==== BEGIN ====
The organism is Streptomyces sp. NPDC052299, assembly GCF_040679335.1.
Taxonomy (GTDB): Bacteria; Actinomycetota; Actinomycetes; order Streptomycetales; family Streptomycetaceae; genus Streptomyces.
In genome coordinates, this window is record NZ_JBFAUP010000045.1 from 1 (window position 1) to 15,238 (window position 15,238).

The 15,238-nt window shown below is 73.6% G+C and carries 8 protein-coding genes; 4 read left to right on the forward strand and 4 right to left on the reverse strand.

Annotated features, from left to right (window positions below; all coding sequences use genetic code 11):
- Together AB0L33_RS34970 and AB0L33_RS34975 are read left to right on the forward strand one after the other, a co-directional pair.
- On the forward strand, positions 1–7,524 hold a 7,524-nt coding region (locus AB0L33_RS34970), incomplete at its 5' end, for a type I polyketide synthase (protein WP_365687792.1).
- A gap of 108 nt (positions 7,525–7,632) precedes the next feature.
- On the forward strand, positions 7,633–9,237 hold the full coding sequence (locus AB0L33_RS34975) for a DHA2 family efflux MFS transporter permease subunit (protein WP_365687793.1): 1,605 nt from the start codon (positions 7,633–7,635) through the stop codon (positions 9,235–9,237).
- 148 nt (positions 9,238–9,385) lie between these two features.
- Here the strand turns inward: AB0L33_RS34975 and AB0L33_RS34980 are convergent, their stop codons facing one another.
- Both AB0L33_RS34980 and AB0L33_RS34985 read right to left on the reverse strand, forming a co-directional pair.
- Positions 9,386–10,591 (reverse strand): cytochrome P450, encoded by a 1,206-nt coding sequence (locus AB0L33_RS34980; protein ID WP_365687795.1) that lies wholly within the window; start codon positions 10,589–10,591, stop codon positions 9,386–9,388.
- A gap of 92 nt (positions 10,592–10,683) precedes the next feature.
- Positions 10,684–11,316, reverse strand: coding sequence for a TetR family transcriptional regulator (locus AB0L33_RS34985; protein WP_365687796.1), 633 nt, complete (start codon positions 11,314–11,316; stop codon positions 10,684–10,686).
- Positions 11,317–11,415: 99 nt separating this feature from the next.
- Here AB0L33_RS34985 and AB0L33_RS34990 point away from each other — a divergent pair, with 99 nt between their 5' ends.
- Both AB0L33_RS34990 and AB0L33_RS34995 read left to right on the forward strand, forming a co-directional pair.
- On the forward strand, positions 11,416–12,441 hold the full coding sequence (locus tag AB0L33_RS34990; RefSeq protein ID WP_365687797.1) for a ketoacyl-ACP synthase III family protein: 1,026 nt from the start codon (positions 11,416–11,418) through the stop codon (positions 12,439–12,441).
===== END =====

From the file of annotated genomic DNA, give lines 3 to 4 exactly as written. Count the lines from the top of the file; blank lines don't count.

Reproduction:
In genome coordinates, this window is record NZ_JBFAUP010000045.1 from 1 (window position 1) to 15,238 (window position 15,238).

The 15,238-nt window shown below is 73.6% G+C and carries 8 protein-coding genes; 4 read left to right on the forward strand and 4 right to left on the reverse strand.